Sam “Lightnin’” Hopkins (1912-1982)

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Sam “Lightnin’” Hopkins, blues singer, guitarist, and songwriter, was born in Centerville, Texas in 1912 to sharecropping parents whose exact identities are unknown. At eight, Hopkins met legendary bluesman Blind Lemon Jefferson at a social function in Buffalo, Texas. An accomplished guitarist for his age, Hopkins started to play along with Jefferson’s set, unbeknownst to the blind bluesman. Jefferson stopped the set and called for the intruding guitar player to reveal himself, which Hopkins promptly did. Astonished by Hopkins’ age, Jefferson encouraged him to continue accompanying him, as long as he could “play it right.”

After his meeting with Jefferson, Hopkins felt the blues to be his calling. He continued playing at informal gatherings and social functions throughout Texas. In the early 1930s, Hopkins settled in Houston’s primarily black Third Ward and played on the road across Texas, often accompanied by his older cousin, Alger “Texas” Alexander. Despite rumors of Hopkins having been at Huntsville, the state penitentiary, which enhanced his credibility as a blues musician, there is no record of his ever having served time in the Texas prison system.

Lola Anne Cullum, a talent scout for Aladdin Records, a Los Angeles recording company, signed Hopkins after viewing his performance at a Third Ward bar. Cullum brought Hopkins to Los Angeles to record, where he was partnered with blues pianist Wilson “Thunder” Smith. The two recorded several songs together, including “That Mean Ol’ Twister,” “Can’t Do Like You Used To,” and “West Coast Blues.” Cullum suggested the pair dub themselves “Thunder and Lightning,” hence Hopkins’ longstanding blues name of “Lightnin’.”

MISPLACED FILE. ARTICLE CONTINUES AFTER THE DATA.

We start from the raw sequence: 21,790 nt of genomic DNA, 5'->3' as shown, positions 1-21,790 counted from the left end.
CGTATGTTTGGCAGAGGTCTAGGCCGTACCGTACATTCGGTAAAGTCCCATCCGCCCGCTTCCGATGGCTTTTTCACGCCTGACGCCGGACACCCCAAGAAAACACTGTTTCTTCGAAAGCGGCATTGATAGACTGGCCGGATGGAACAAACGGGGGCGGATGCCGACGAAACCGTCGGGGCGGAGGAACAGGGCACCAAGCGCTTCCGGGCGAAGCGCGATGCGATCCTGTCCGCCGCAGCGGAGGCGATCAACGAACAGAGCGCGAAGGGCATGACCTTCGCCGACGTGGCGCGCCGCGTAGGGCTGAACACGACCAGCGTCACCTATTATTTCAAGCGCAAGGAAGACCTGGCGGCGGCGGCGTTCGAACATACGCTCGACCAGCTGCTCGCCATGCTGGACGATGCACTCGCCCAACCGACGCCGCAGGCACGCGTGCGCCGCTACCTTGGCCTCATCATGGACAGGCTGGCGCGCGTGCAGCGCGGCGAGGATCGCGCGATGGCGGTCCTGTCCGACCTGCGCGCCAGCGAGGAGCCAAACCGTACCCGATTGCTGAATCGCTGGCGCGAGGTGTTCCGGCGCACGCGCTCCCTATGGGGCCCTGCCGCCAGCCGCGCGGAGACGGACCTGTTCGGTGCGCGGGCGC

After recording over forty songs for Aladdin Records in Los Angeles, Hopkins returned to Houston where he continued to play in local bars, picnics, and other social events. He remained primarily based in Houston’s Third Ward in the 1940s and 1950s.  During that time he recorded for a variety of labels, often offering slightly different versions of the same song for competing record companies.  

Hopkins’ career took a dramatic upswing in 1959, however, when folklorist Sam Charters traveled to Houston to record the eponymous Lightnin’ Hopkins (often referred to as the “Folkways Recordings”). This album introduced the bluesman to a national audience with an interest in folk songs and traditional American musical stylings.

After Lightnin’ Hopkins was released Hopkins became a sought after performer in America’s burgeoning folk music scene. He performed at recognizable venues and festivals such as Carnegie Hall in 1960, the American Folk Blues Festival in 1964, and in international festivals in Germany, the Netherlands, and Japan in the late 1960s and early 1970s.

Hopkins remained a prolific recording artist and performer until his death of esophageal cancer on January 30, 1982.

Source:


Alan Govenar, Lightnin’ Hopkins: His Life and Blues (Chicago: Chicago Review Press, 2010); Jason Rewald, “Lightnin’ Hopkins: New Facts Emerge,” http://www.tdblues.com/?p=842; Bill Dahl, “Lightnin’ Hopkins: AllMusic Biography,” http://www.allmusic.com/artist/lightnin-hopkins-p87808/biography